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Lucy Hansson was ready for a perfect summer with her boyfriend, working at her childhood Bible camp on the lake.
But when her mom’s cancer reappears, Lucy falters—in faith, in love, and in her ability to cope. When her boyfriend “pauses” their relationship and her summer job switches to a different camp—one for troubled kids—Lucy isn’t sure how much more she can handle.
Attempting to accept a new normal, Lucy slowly regains footing among her vibrant, diverse coworkers, Sundays with her mom, and a crush on a fellow counselor.
But when long-hidden family secrets emerge, can Lucy set aside her problems and discover what grace really means?
ARC received for review purposes in exchange for an honest review. This does not affect my opinion of the book or the content of my review.
A few minutes after finishing The Names They Gave Us, with a teary face, I sat down and thought to myself “How does she keep doing this to me?”. She being, Emery Lord, author who likes to destroy me with feels. I’ve read all four of her books now and every one of them has been an emotional and memorable read that I will always cherish. The Names They Gave Us, was just … gorgeously written, and for now, it is my second favorite book from her.
Despite being religious, I always think to myself that I won’t enjoy books that have a focus on faith and religion. Having read several books now, I know that there are actually authors who can write stories about faith without coming across as preachy. I honestly think that it’s important that there are books out there for teen about teens and their relationship with faith, which is why I think The Names They Gave Us will resonate with many readers. Grace has a complicated relationship with her religion, and I absolutely loved how Emery Lord depicted that here. A lot of her doubts, the sometimes shaky foundations of her faith, the strength of her relationship with God resonated with me on many levels. I saw a lot of my teen AND current self in Grace. Grace wasn’t just all about her religion. She was a sweet girl, really struggling with the resurgence of her mother’s cancer and how that affects her relationship with her religion. Deep down, she was an inherently good person and throughout the book you really see her goodness come out in the small, but consequential scenes.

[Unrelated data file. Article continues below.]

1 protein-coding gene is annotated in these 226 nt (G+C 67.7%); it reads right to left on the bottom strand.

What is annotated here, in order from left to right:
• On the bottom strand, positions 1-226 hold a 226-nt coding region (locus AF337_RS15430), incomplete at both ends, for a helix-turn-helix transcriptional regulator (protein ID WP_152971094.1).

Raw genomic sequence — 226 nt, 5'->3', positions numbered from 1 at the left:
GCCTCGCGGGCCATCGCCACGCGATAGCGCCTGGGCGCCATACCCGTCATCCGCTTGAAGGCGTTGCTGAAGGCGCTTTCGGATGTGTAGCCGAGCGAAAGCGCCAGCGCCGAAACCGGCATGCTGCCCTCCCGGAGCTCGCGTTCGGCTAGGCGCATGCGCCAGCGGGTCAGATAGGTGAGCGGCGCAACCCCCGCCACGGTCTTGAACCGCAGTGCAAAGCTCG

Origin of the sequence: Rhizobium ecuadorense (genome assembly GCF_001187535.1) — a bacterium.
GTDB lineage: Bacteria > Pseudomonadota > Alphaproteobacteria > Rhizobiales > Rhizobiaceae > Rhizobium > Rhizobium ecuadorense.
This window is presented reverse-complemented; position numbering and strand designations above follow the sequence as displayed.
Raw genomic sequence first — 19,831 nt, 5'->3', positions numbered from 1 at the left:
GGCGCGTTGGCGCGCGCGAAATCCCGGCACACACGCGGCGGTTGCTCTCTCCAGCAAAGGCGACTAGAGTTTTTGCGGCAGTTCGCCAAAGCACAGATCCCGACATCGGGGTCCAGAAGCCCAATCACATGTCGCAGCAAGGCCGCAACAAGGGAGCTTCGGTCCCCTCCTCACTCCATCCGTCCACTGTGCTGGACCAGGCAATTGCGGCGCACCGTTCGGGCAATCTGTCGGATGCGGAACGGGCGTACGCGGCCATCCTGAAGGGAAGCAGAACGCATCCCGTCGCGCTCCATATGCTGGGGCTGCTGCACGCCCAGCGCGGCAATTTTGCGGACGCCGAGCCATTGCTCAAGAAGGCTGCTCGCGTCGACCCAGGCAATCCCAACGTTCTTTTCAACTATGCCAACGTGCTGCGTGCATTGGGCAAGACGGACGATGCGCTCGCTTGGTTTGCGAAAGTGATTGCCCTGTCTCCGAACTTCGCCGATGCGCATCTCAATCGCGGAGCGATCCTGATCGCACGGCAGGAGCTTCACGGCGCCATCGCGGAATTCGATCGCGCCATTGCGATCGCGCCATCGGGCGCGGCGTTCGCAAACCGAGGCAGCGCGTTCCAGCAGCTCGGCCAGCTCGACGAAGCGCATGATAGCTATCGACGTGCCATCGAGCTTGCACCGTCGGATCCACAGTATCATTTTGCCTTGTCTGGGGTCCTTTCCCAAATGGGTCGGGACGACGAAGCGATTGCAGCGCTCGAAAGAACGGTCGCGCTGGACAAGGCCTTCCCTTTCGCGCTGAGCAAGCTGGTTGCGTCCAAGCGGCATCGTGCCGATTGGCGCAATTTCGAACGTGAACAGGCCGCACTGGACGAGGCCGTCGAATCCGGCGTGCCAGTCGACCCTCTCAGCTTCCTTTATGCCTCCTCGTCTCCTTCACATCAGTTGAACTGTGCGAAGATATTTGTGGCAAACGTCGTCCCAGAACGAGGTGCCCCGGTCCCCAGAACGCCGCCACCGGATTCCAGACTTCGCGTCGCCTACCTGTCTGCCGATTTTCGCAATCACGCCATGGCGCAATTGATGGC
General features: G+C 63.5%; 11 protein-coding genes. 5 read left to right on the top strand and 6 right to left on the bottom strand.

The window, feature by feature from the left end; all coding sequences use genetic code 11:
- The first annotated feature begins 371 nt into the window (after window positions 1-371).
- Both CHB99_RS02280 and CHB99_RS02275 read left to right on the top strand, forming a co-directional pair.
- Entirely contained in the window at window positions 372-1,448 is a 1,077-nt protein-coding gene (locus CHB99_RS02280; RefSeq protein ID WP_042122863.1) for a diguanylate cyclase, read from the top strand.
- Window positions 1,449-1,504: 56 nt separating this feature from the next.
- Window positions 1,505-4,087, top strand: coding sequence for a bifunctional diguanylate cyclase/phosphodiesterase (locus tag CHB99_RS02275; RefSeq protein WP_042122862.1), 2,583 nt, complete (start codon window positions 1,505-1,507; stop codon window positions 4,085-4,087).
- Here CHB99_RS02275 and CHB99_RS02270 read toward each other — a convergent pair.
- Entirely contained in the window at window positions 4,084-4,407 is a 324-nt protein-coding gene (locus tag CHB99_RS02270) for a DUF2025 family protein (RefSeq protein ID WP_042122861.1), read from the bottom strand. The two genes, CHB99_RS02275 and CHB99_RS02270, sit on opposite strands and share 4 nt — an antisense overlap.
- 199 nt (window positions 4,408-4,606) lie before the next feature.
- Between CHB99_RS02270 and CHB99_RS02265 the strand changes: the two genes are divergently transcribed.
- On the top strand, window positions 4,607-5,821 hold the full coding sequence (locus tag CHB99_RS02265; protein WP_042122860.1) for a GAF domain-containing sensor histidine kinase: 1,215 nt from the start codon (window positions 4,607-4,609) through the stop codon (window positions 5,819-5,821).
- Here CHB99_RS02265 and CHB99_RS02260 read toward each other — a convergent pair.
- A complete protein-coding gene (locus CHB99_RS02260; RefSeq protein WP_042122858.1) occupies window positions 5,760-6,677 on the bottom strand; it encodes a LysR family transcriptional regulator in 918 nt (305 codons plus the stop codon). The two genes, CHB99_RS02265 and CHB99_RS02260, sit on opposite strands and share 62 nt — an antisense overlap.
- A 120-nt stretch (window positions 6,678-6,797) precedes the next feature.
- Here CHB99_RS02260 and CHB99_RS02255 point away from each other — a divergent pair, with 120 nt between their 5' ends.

The Names They Gave Us wasn’t just Grace’s story of coming to terms with the ongoing changes in her life. Her family life, the new friendships she forges and the romance she finds, all add to her story. Grace’s parents were such important figures in her life. I loved how much of a role they played here, and how involved they were in her life. Not only that, but they were not portrayed as the stereotypical pastor and pastor’s wife that you sometimes see. They were open-minded and kind and absolutely loving. Some of my favorite scenes in The Names They Gave Us were Grace’s scenes with her parents. The new friends that she makes at her camp, were another highlight for me. This was such a diverse cast in race, ethnicity, gender, sexuality and personalities, and I absolutely loved that. They were all very different from each other, but they still fit together seamlessly. They made me laugh, think and sometimes, tear up. Then there was Henry, Grace’s love interest, who as with all Emery Lord book boyfriends, made me swoon with his charm, kindness and loving nature. Henry was a sweetheart, and his slow growing relationship with Grace was awkward, sometimes complicated, but so sweet and swoony. Their kisses and conversations made me positively giddy.
The Names They Gave Us was an emotional roller coaster of a book – it made me smile, laugh and by the end, cry. It has to be one of the most honest books I have ever read, and that I will wholeheartedly recommend. In fact, if you’re a YA contemporary fan and have yet to read Emery Lord, I demand that you read her books right away.